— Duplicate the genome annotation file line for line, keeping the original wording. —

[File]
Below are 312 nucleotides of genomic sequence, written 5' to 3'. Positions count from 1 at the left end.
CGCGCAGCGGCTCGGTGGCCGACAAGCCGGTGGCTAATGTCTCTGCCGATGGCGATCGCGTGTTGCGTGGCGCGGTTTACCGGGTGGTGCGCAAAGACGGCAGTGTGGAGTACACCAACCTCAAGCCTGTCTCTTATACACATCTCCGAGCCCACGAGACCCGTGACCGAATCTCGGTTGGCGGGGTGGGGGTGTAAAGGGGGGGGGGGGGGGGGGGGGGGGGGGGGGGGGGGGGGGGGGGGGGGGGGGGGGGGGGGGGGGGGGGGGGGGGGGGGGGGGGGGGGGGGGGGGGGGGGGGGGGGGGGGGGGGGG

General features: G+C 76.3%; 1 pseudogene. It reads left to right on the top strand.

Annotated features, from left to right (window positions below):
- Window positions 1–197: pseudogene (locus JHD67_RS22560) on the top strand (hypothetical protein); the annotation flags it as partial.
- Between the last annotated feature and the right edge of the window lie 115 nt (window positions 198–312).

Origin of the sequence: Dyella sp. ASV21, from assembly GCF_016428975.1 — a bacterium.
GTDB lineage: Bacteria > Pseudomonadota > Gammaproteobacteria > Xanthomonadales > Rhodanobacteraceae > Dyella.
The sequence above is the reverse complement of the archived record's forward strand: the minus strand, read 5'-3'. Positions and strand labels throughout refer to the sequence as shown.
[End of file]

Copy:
Below are 312 nucleotides of genomic sequence, written 5' to 3'. Positions count from 1 at the left end.
CGCGCAGCGGCTCGGTGGCCGACAAGCCGGTGGCTAATGTCTCTGCCGATGGCGATCGCGTGTTGCGTGGCGCGGTTTACCGGGTGGTGCGCAAAGACGGCAGTGTGGAGTACACCAACCTCAAGCCTGTCTCTTATACACATCTCCGAGCCCACGAGACCCGTGACCGAATCTCGGTTGGCGGGGTGGGGGTGTAAAGGGGGGGGGGGGGGGGGGGGGGGGGGGGGGGGGGGGGGGGGGGGGGGGGGGGGGGGGGGGGGGGGGGGGGGGGGGGGGGGGGGGGGGGGGGGGGGGGGGGGGGGGGGGGGGGGG

General features: G+C 76.3%; 1 pseudogene. It reads left to right on the top strand.

Annotated features, from left to right (window positions below):
- Window positions 1–197: pseudogene (locus JHD67_RS22560) on the top strand (hypothetical protein); the annotation flags it as partial.
- Between the last annotated feature and the right edge of the window lie 115 nt (window positions 198–312).

Origin of the sequence: Dyella sp. ASV21, from assembly GCF_016428975.1 — a bacterium.
GTDB lineage: Bacteria > Pseudomonadota > Gammaproteobacteria > Xanthomonadales > Rhodanobacteraceae > Dyella.
The sequence above is the reverse complement of the archived record's forward strand: the minus strand, read 5'-3'. Positions and strand labels throughout refer to the sequence as shown.